Before the St Leger came The Doncaster Cup…
When we speak of the William Hill St Leger Festival, the status of the St Leger Stakes as the World’s Oldest Classic often dominates conversation. Established in 1776, it may well pre-date any other classic but there is an older race to be found on the card amongst the four-day St Leger Festival. Scheduled for the Friday, the Doncaster Cup pre-descends the St Leger Stakes by ten years with its inauguration taking place in 1766. Initially a mammoth four mile contest, the same distance as the Grand National, the race is now run over a distance of two miles and two furlongs. Still considered a race for high-stamina ‘stayers’, the Doncaster Cup makes up one leg of the Stayers’ Triple Crown, a three stage championship that includes the Ascot Gold Cup and the Goodwood Cup. The Doncaster Cup is a Group 2 contest with a prize fund of £100,000 which has attracted some of the sport’s finest trainers, jockeys and horses since its inception more than 250 years ago. The first horse to really define the Doncaster Cup was the four-time winner Beeswing. Taking the race for the first time in 1837, the mare would return to the winner’s enclosure on three consecutive occasions after regaining her title in 1840. A huge crowd favourite of her time, Beeswing retired after her fourth win in 1842 and subsequently had several foals. She clearly passed along her love of the Town Moor turf to her offspring as amongst them was 1848 St Leger Stakes winner, Newminster.
Another racing legend with incredible success in the Doncaster Cup is none other than Queen Elizabeth II. The Queen has had an incredible five winners in the race throughout her years of involvement with the sport. Her first win came in 1956 thanks to Atlas and her luck in the race continued when Agreement scored back to back wins in 1958 and 1959. All three wins were the handiwork of the Royal trainer, Cecil Boyd-Rochfort, but it was Ian Balding at the helm for the 1970 success of Magna Carta. The most recent Royal winner came in 2014 when Ryan Moore partnered Estimate to pass the winning post one and a quarter lengths ahead of Times Up, who had been victorious in the two previous years.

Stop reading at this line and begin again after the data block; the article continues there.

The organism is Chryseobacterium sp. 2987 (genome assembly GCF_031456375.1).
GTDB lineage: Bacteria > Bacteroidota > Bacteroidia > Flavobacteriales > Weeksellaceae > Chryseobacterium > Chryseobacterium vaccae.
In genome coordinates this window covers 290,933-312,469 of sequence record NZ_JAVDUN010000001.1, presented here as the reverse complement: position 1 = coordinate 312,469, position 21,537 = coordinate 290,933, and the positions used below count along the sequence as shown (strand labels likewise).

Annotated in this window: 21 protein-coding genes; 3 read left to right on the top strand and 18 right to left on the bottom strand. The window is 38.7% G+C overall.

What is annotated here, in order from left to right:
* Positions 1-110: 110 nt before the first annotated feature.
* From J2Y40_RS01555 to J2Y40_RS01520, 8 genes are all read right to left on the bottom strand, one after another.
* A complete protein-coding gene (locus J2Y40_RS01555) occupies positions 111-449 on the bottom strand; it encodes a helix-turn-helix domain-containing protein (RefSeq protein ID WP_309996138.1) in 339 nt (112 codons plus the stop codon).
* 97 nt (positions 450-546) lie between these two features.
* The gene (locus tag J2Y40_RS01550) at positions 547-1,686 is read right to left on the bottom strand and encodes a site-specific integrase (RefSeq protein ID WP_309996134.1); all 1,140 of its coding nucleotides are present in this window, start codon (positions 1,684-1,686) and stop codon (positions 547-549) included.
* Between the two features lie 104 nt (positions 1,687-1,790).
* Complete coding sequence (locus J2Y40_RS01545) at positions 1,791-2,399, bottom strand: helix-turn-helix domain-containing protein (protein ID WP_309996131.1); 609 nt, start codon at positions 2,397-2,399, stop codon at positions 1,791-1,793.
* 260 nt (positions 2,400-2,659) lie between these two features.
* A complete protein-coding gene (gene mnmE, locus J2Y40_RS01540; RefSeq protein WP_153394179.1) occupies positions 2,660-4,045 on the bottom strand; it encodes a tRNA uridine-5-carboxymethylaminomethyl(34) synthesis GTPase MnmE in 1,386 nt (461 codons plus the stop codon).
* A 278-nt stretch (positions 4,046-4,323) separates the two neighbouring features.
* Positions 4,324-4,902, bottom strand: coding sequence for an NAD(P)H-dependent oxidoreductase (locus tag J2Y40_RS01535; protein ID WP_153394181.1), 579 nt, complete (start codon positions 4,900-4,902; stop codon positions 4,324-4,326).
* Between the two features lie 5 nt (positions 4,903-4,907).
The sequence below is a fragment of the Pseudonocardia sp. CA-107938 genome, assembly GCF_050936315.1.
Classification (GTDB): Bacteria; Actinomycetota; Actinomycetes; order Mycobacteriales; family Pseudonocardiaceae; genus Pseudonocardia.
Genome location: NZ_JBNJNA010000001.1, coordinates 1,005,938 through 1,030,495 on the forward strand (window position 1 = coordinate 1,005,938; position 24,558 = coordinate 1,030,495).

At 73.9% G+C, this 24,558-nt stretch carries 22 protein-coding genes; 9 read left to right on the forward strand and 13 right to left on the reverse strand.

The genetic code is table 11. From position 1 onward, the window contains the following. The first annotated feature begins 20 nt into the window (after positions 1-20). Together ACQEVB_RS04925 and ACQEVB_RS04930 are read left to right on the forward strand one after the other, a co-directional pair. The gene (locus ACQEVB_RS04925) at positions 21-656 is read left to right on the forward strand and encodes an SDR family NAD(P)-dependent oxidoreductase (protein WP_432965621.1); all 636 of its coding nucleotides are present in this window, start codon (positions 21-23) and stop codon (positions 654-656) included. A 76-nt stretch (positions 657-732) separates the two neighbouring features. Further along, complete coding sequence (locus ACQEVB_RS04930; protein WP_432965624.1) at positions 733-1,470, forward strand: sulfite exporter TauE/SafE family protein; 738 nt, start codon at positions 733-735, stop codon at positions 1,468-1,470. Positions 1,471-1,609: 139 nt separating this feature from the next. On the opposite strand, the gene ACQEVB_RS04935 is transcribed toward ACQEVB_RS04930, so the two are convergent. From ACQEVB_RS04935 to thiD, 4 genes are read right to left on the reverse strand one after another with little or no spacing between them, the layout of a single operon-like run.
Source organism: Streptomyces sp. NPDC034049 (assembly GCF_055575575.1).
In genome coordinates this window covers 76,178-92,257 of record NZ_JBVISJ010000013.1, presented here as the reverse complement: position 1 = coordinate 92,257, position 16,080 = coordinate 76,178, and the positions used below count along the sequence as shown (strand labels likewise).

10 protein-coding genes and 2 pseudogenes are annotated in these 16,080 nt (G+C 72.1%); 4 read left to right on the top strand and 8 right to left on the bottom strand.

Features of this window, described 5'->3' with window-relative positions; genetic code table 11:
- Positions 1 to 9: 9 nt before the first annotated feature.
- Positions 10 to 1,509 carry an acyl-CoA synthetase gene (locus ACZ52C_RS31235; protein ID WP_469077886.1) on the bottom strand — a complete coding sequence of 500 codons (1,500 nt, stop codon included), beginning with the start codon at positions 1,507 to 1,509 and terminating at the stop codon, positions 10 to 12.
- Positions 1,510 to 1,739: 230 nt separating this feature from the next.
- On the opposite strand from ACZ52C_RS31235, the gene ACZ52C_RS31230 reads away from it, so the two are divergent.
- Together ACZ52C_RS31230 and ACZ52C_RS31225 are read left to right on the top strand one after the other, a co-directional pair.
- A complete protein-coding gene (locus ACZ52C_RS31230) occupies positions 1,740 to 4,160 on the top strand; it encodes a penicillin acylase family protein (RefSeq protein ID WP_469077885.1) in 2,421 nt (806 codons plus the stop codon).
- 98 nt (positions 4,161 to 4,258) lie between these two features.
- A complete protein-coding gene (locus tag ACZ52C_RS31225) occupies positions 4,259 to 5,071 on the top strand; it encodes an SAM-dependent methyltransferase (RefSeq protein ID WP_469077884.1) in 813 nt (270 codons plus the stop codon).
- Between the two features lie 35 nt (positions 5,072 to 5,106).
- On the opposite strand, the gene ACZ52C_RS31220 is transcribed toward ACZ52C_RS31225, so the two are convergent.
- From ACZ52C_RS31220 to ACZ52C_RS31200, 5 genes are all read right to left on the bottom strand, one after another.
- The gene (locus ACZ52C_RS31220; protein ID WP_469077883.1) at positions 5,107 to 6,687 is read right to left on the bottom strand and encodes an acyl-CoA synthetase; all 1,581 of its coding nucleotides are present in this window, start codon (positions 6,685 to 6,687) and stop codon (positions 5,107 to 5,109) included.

Despite having his winning streak ended by Estimate, Times Up still provided a fantastic story of human interest. He first won the race in 2012 for trainer John Dunlop who was set to retire shortly afterwards. A year later his son, Ed, had taken over his Newmarket yard and in almost cinematic fashion he managed to train Times Up to win a second Doncaster Cup. Another significant and supremely popular multiple winner was Double Trigger. The namesake of the Double Trigger bar here at the racecourse, the much-loved chestnut claimed his first Doncaster Cup win in 1995 and followed it up by scoring a repeat victory in 1996. He returned to make it three in a row in 1997 but could only finish a distant fourth as he lost his crown to Canon Can. Like all great comeback stories, Double Trigger returned for vengeance and was once again crowned the Doncaster Cup champion when winning the 1998 in what would be his last ever run. His trainer, Yorkshire-based Mark Johnston described him as ‘one of the best there has ever been’ and he is commemorated by the Racecourse with a bronze statue located near the Grandstand Entrance.
Unusually for a race of such a distance, The Doncaster Cup has recorded three separate dead heats. In 1901, 1953 and 2004 the judge could not separate the first and second placed horses, even with the help of a photo finish technology in 2004! As the William Hill St Leger approaches and speculation rises as to who will line up on Town Moor in September, we look forward to adding another name to our longest roll of honour.